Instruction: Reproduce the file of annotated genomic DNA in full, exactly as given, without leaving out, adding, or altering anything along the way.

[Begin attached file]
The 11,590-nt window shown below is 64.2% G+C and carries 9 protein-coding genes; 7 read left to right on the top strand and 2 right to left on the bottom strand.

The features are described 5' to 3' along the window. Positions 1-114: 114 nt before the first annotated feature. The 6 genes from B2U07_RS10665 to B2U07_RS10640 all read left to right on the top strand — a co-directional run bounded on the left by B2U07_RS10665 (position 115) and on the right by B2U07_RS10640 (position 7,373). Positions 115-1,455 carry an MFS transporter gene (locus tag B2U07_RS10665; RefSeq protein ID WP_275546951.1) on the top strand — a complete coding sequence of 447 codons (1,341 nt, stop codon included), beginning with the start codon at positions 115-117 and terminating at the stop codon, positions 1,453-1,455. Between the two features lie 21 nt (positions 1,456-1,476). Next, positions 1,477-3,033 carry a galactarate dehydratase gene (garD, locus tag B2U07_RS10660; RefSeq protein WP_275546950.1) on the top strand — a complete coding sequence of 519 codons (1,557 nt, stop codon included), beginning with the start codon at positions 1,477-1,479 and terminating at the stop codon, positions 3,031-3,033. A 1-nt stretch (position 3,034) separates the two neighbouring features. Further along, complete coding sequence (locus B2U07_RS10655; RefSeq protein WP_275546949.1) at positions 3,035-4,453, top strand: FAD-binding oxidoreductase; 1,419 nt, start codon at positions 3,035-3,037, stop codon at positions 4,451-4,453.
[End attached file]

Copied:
The 11,590-nt window shown below is 64.2% G+C and carries 9 protein-coding genes; 7 read left to right on the top strand and 2 right to left on the bottom strand.

The features are described 5' to 3' along the window. Positions 1-114: 114 nt before the first annotated feature. The 6 genes from B2U07_RS10665 to B2U07_RS10640 all read left to right on the top strand — a co-directional run bounded on the left by B2U07_RS10665 (position 115) and on the right by B2U07_RS10640 (position 7,373). Positions 115-1,455 carry an MFS transporter gene (locus tag B2U07_RS10665; RefSeq protein ID WP_275546951.1) on the top strand — a complete coding sequence of 447 codons (1,341 nt, stop codon included), beginning with the start codon at positions 115-117 and terminating at the stop codon, positions 1,453-1,455. Between the two features lie 21 nt (positions 1,456-1,476). Next, positions 1,477-3,033 carry a galactarate dehydratase gene (garD, locus tag B2U07_RS10660; RefSeq protein WP_275546950.1) on the top strand — a complete coding sequence of 519 codons (1,557 nt, stop codon included), beginning with the start codon at positions 1,477-1,479 and terminating at the stop codon, positions 3,031-3,033. A 1-nt stretch (position 3,034) separates the two neighbouring features. Further along, complete coding sequence (locus B2U07_RS10655; RefSeq protein WP_275546949.1) at positions 3,035-4,453, top strand: FAD-binding oxidoreductase; 1,419 nt, start codon at positions 3,035-3,037, stop codon at positions 4,451-4,453.